The 2012-13 flu season was one of the most severe in the U.S. in more than a decade and according to a new study, had two to three times the impact over a more typical flu season on the workplace, school, family and other segments of people’s everyday lives. A new report from Walgreens (NYSE:WAG) (Nasdaq:WAG) suggests
U.S. adults missed 230 million work days
last season, while
children lost more than 90 million school days
due to flu-related illness. By contrast, 100 million work days and 32 million school days were missed in 2010-11, according to the
Walgreens Flu Impact Report.
Released today, the report examines the broad implications of the flu on people’s everyday lives and the U.S. economy. The latest findings illustrate the wide-ranging impact of last flu season, as well as stark comparisons to the 2011 Flu Impact Report, which was conducted following a more typical season, and also the most recent commissioned by Walgreens.
Flu activity last season peaked in December, coinciding with the winter holidays and resulting in
more than 11 million vacations interrupted or canceled
as a result of the flu, a 300 percent increase over 2011, based on survey results.
“The flu season is always unpredictable, and the impact it can have on individuals and families at home and in the workplace can be significant,” said Harry Leider, M.D., Walgreens chief medical officer. “Last year, with flu peaking early, a lot of people weren’t prepared and as a result lost vacations and missed out on holidays. This underscores the importance of getting a flu shot early, and our report shows more people are planning to do so, along with taking other preventive measures this year.”
Flu Impact on the Workplace
Nationally, the report suggests the flu-related
cost to employers in 2012-13 was $30.4 billion, three times the $10.5 billion
impact found in 2010-11, while employees who missed time at work due to flu-related illness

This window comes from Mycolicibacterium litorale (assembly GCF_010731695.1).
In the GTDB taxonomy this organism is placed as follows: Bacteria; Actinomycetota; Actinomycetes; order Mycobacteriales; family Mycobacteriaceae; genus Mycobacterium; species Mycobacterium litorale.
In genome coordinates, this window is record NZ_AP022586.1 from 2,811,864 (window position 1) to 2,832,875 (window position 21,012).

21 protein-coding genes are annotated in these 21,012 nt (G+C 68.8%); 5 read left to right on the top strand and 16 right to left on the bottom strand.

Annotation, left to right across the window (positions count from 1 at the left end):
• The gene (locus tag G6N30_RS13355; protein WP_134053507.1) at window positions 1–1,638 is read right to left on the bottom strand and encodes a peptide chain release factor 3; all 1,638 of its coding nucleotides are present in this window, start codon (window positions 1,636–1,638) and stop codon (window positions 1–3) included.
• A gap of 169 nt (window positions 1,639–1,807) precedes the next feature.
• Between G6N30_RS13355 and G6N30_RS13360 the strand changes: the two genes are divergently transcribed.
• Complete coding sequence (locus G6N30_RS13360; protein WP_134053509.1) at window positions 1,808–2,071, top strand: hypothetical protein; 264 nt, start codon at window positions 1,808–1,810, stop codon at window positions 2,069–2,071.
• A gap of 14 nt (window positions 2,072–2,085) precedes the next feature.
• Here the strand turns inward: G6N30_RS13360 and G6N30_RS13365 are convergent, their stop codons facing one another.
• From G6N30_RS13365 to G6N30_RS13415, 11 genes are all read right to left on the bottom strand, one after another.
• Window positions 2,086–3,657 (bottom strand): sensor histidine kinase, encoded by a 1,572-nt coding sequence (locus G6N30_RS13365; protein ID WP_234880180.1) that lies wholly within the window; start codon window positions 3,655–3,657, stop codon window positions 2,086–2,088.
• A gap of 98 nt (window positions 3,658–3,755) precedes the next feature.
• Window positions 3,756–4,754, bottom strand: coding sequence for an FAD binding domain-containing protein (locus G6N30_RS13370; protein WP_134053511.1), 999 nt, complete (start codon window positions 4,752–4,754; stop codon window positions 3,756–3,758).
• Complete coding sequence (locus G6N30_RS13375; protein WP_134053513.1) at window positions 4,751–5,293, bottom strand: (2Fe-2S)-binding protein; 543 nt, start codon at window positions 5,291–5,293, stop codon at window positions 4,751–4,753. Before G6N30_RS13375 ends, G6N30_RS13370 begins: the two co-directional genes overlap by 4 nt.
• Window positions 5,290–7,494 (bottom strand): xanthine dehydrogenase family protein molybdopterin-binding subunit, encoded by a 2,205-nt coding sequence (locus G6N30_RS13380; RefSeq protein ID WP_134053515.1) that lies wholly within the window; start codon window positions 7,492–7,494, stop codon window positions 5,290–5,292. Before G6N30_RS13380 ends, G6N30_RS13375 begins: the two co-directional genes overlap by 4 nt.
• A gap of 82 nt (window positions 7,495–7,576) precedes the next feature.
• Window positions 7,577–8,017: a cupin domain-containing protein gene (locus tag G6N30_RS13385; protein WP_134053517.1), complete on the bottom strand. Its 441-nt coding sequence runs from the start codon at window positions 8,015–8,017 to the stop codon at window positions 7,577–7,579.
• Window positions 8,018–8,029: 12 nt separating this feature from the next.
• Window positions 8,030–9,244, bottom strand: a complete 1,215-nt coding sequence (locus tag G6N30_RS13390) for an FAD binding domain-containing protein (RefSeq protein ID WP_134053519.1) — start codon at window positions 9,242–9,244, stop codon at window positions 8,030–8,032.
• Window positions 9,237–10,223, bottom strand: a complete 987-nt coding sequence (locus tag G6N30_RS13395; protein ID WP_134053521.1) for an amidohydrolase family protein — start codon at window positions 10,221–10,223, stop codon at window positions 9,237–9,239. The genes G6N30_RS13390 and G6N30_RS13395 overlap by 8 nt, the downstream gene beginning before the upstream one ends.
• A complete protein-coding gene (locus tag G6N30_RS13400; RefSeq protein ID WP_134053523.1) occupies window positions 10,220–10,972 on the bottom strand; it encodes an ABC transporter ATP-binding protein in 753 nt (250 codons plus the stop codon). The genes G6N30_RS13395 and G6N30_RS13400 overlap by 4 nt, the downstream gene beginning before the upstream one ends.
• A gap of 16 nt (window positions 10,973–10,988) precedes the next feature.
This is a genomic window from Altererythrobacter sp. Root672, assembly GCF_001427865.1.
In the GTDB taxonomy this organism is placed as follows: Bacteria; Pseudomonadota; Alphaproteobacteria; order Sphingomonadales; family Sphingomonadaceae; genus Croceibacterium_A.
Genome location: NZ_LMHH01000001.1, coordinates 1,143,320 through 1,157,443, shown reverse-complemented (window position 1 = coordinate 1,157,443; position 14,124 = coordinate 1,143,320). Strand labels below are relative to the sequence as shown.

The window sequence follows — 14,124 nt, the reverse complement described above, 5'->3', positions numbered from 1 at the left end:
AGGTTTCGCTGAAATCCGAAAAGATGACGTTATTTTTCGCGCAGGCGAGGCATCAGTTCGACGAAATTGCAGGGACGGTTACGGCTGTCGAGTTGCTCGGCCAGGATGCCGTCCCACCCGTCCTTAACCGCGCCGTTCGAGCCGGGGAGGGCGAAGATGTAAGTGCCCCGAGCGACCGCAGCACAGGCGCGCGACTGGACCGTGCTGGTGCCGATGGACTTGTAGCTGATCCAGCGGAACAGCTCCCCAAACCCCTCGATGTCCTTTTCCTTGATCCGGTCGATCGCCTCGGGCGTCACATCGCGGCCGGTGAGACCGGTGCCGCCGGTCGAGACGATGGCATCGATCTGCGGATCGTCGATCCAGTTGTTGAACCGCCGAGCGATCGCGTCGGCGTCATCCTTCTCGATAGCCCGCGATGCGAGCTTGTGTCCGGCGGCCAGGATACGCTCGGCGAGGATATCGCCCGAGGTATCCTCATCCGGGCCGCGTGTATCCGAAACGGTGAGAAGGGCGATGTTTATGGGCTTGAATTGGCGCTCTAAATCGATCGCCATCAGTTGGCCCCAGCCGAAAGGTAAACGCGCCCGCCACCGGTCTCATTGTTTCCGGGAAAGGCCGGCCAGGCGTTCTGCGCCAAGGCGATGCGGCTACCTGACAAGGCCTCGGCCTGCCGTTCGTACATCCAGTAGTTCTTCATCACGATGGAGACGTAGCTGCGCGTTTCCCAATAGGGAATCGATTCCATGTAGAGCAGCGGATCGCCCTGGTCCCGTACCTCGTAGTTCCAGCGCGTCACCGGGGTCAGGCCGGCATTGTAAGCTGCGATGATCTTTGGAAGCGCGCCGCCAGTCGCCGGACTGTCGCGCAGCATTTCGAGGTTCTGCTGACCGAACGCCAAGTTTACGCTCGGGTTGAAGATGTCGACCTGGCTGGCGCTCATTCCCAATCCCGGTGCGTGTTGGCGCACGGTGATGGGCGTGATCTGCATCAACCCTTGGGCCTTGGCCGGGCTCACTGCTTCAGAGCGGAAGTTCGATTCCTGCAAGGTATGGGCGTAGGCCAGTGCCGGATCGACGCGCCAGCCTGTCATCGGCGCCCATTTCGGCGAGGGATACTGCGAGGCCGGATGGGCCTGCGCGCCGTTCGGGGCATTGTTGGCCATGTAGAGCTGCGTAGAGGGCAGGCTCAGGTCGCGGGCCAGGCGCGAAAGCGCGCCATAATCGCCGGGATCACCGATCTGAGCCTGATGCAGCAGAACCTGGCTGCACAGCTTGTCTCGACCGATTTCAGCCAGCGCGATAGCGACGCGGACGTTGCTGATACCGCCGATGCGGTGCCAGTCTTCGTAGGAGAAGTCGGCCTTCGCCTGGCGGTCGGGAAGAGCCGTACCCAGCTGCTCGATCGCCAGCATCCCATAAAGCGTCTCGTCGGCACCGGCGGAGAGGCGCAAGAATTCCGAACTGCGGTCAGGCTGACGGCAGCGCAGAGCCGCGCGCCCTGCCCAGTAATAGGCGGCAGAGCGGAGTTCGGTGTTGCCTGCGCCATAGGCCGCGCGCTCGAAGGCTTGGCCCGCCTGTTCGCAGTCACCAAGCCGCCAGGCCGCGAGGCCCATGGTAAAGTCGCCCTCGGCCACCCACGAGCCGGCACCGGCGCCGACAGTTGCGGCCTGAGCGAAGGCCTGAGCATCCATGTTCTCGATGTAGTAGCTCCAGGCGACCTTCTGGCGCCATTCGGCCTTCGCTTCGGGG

more than $8.5 billion in wages
. In addition:
Not-So-Festive Holidays for Some
- Employees missed, on average, three days of work in 2012-13, compared to an average of one day during the 2010-11 season
- 6.2 million Americans missed a business trip in 2012-13 compared to 2 million in 2010-11
- Three out of four respondents indicated they were personally impacted by the flu last year
With the peak of last season’s flu activity coinciding with the winter holidays and busy travel season in December, millions of vacations and other holiday festivities were likely spent in bed, instead. More than two out of five (42 percent) respondents that had the flu last year missed some sort of activity as a result. These include:
- Holiday events missed: 17 million vs. 4.7 million in 2011
- Vacations missed: 11 million vs. 3.6 million in 2011
The term “germ-o-phobic” has become more main stream in recent years, with the use of sanitizers on the rise and greater awareness around how germs and viruses can spread. Nearly
two-thirds of those surveyed (60 percent) say they will take extra precautions to avoid the flu this year
, including washing hands more frequently (87 percent), getting a flu shot earlier (51 percent), getting flu shots for family members (49 percent), limiting time in public places (43 percent) and trying working from home more often (11 percent).
Lessons Learned from Last Season
Although the Centers for Disease Control and Prevention (CDC) recommends that people get a flu shot as soon as vaccine becomes available, typically in August:
- Nearly one-third (31 percent) of the 2012-13 survey respondents waited until November or later to get their vaccine
- Walgreens data shows 20 percent of the 7 million flu shots administered at Walgreens (including Healthcare Clinics and Duane Reade) last season were administered in January
- Nearly four out of every five (79%) Americans believe that it takes 10 days or less, after receiving the flu shot, for the body to build up full immunity; in reality it takes up to 14 days
The Flu Impact Survey was conducted online within the United States by USamp on behalf of Walgreens from Aug. 27 to Sept. 4, 2013, among 1,200 nationally representative adults ages 18 and older. Flu Impact Report results were balanced on key demographics to allow projection of results to the entire U.S. adult population. Results are based on self-reported instances of the flu and flu-like symptoms. Projections incorporate the latest data available for average compensation and hours worked from the Bureau of Labor Statistics, population data and projections from the United States Census and compared against beta Flu Work Loss models developed by the Centers for Disease Control and Prevention. The margin of error for the national sample is +/-2.9 percent reported at a 95 percent confidence level.